The top 10 Arsenal long-reads from 2022/23

An Arsenal supporter reading the matchday programme

Throughout the season, we’ve featured many in-depth interviews and features with players across our men’s and women’s teams, digging deeper into what motivates and inspires them to give our supporters added insight into their heroes.

With the season now at a close, we’ve gone back through some of our best long reads from the past 12 months, which showcase our writers’ flair and in-depth research in well-crafted, entertaining and informative pieces that supporters have loved.

To help you pass the time between now and the start of pre-season, here are some of the best for you to get stuck into:

The rise and rise of Bukayo Saka

Bukayo Saka celebrates scoring against Liverpool under-18s

To mark Bukayo signing a new contract, we spoke to a host of prominent figures including Liam Brady, Gary O’Driscoll and Per Mertesacker who helped identify and nurture his talent at an early age at Hale End, and helped to mould him into the superstar that he is today.

Key quote: Luke Hobbs on a young Bukayo: “We got to the final against Chelsea. I put Bukayo’s team on first, and then took them off at half-time, with us winning. Chelsea brought it back to 3-3, and I remember thinking: ‘If I want to win this, I need to put Bukayo back on.’

“So whether it was right or wrong in terms of my methods, I put him back on, and before you know it he’d made it 4-3, then 5-3, then straight into the top corner - 6-3. They couldn’t get the ball off him!”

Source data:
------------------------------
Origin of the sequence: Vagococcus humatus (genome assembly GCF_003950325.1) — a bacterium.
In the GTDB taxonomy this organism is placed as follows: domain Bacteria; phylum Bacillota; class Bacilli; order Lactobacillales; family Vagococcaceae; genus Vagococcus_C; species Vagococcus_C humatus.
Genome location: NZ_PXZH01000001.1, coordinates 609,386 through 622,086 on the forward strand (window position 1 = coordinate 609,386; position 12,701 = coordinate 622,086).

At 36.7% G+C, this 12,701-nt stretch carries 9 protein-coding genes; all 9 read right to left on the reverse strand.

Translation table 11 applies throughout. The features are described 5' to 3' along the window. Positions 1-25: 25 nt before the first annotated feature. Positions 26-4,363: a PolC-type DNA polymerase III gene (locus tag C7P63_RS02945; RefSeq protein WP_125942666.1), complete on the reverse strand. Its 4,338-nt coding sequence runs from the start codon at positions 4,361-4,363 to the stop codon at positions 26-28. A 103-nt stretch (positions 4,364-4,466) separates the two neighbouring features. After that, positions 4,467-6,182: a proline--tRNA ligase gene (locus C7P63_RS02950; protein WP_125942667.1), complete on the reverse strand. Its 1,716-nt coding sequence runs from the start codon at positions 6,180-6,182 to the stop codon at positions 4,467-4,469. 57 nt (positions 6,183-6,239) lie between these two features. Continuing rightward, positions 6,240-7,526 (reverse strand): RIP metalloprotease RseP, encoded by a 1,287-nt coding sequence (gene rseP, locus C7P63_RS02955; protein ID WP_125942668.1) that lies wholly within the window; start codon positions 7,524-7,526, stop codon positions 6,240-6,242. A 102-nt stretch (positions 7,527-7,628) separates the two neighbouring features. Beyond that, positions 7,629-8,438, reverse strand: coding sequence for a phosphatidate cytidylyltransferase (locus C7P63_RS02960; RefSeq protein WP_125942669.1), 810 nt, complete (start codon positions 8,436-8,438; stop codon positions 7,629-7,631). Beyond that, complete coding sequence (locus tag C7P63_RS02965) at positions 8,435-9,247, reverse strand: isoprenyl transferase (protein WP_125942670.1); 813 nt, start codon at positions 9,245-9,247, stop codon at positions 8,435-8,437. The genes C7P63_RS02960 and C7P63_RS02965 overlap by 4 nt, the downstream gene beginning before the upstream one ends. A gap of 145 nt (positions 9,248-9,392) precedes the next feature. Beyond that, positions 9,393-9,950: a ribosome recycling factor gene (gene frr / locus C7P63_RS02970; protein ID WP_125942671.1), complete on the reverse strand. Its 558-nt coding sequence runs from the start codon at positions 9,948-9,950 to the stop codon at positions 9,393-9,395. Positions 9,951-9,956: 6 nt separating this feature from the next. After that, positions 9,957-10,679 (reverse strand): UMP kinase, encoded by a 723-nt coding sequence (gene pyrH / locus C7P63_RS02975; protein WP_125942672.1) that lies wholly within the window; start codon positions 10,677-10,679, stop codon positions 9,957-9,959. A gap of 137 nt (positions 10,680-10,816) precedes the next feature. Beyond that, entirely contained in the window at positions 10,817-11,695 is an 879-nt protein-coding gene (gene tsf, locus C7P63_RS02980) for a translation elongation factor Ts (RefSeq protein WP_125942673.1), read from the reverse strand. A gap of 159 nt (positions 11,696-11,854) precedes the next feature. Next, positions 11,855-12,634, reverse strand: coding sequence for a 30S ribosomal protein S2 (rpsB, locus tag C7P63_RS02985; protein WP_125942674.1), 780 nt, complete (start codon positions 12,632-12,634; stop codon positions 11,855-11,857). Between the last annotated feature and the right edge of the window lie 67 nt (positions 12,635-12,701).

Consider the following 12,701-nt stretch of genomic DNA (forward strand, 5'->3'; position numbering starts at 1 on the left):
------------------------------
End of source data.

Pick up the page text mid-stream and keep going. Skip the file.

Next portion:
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The Odegaards: A father and son story

Martin Odegaard celebrates scoring for Stroemsgodset aged 15

Having been a child prodigy who made his first-team debut aged just 13, Martin Odegaard gave an insight into how his family helped pave the way for his talents to blossom, what it was like to have his dad as a coach at Real Madrid and how he deals with the responsibility of captaining Arsenal aged just 24.

Key quote: “My dad was my coach when I was young, and then I got other coaches, but he would always still tell me things of course, and maybe be a bit different to the other coaches.

“Sometimes that could be annoying, because he wasn’t actually my coach anymore! But I realised it always came from a good place, because he just wanted what was the best for me.”

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Leah Williamson on her inspirations


The England skipper shared stories about some of the key personnel who helped her to the top of the game, from coaches as a youngster, teammates past and present and even supporters she met at Emirates Stadium who helped her realise that she was representing the entire Arsenal family.

Key quote: “I'd actually always dreamt of being an Olympian when I was younger. When people talk about having a dream when you're little, that was mine, but I chose football because it made me much happier. 

“I probably would have tried heptathlon or something if I’d pursued it – only running used to just make me feel horrendously sick!”

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Bolton to Buffon: Ramsdale's goalkeeping idols